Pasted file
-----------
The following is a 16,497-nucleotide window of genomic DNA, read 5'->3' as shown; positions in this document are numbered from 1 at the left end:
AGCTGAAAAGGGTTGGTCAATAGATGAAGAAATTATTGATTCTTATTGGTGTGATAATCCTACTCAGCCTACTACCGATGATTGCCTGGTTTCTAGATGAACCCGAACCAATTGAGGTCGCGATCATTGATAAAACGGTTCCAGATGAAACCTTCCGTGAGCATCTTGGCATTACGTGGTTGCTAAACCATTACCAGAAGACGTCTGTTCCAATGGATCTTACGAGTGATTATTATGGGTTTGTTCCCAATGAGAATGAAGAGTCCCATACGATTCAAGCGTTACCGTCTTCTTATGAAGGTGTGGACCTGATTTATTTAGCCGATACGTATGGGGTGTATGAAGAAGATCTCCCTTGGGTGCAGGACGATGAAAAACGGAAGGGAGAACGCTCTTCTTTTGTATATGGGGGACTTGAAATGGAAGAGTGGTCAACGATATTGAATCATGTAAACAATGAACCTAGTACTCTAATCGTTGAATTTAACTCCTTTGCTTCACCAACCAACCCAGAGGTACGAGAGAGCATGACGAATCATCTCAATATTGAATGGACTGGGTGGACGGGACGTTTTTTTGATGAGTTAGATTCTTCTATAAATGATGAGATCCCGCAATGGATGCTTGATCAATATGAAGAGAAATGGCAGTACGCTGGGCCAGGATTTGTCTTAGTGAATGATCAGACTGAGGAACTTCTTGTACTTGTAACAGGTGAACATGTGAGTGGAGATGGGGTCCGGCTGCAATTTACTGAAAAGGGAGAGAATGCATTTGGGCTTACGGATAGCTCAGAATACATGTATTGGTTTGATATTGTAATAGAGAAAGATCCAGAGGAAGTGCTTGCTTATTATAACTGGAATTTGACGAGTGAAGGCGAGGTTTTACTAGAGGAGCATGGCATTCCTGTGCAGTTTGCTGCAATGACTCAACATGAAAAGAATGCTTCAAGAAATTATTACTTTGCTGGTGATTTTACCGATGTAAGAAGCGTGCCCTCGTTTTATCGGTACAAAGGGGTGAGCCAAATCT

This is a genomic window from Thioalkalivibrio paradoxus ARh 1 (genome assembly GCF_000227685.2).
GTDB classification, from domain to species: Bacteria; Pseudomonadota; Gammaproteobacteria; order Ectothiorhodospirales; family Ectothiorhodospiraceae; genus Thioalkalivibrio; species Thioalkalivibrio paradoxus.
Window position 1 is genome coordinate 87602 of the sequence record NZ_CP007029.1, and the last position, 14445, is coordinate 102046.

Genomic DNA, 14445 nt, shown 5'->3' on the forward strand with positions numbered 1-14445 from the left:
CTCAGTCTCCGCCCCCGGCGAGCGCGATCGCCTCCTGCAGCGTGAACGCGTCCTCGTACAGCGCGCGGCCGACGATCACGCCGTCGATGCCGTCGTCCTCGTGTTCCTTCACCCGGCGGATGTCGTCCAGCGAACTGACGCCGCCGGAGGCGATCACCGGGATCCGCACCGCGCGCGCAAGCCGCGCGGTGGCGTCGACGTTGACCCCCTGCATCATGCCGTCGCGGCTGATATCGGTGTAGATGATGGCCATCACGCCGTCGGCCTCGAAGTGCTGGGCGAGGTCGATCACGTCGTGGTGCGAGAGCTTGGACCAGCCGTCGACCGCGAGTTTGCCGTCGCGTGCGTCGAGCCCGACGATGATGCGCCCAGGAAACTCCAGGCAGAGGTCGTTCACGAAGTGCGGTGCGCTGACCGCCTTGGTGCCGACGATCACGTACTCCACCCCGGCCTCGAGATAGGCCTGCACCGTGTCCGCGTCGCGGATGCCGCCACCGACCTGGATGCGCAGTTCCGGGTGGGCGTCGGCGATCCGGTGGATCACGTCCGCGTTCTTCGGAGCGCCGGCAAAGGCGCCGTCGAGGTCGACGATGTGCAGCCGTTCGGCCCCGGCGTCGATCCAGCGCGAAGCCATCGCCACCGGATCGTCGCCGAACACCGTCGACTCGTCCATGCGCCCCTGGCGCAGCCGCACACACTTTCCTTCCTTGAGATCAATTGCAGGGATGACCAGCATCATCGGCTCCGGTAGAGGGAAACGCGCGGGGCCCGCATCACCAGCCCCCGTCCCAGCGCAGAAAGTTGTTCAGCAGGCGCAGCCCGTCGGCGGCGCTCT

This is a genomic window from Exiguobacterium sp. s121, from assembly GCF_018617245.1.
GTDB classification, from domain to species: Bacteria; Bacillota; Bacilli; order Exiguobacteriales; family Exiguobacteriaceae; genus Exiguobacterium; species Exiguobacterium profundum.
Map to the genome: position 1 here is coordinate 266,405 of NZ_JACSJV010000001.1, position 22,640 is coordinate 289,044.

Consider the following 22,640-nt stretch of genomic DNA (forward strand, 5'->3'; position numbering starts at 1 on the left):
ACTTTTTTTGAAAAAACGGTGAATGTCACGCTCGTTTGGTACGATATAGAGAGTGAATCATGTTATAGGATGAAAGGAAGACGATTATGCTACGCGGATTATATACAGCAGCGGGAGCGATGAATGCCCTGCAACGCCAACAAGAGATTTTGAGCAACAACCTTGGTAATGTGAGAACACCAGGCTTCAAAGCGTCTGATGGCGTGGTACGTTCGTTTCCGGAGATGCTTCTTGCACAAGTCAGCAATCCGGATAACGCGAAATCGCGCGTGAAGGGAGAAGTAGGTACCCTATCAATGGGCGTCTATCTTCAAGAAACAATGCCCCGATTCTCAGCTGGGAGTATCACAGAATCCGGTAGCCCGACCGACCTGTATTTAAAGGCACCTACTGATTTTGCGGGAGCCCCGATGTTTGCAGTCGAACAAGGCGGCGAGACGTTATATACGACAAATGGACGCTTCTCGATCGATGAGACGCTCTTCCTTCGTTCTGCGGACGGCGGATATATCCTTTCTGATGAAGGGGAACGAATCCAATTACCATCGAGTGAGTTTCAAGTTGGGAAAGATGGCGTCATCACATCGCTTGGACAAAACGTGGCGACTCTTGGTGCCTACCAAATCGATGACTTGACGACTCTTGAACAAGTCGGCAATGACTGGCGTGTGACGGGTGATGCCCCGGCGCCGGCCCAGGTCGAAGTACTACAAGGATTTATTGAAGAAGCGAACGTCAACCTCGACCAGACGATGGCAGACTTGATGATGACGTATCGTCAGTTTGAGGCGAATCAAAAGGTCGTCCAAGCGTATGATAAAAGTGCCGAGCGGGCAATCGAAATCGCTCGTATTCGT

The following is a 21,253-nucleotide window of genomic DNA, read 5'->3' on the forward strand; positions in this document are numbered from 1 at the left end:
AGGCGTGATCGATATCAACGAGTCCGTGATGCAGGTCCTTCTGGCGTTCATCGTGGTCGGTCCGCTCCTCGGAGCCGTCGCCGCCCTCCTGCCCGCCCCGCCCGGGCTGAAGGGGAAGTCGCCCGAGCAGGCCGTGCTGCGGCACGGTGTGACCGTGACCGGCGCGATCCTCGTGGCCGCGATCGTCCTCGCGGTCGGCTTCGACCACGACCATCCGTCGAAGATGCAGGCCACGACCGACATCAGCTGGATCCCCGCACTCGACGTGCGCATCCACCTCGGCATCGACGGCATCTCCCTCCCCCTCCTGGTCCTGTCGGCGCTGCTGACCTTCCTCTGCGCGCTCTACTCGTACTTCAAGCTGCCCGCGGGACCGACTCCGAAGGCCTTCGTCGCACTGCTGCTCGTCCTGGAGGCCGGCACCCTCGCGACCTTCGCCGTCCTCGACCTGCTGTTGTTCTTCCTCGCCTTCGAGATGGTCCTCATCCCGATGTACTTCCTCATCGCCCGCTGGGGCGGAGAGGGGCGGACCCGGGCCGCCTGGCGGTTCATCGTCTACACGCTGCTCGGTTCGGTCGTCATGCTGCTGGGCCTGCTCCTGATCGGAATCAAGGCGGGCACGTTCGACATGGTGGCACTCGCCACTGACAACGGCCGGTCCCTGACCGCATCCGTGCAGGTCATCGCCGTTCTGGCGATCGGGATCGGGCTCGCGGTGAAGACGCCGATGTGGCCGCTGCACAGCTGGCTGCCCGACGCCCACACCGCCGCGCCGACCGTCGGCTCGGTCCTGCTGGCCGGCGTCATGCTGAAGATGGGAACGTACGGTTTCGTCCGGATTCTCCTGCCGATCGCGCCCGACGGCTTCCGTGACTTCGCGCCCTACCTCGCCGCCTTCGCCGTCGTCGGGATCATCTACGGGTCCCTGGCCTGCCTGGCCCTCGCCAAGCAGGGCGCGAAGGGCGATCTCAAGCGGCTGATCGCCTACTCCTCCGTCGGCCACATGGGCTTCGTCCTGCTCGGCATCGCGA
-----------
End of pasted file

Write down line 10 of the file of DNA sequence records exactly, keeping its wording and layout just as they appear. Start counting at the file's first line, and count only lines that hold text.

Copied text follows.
Map to the genome: position 1 here is coordinate 266,405 of NZ_JACSJV010000001.1, position 22,640 is coordinate 289,044.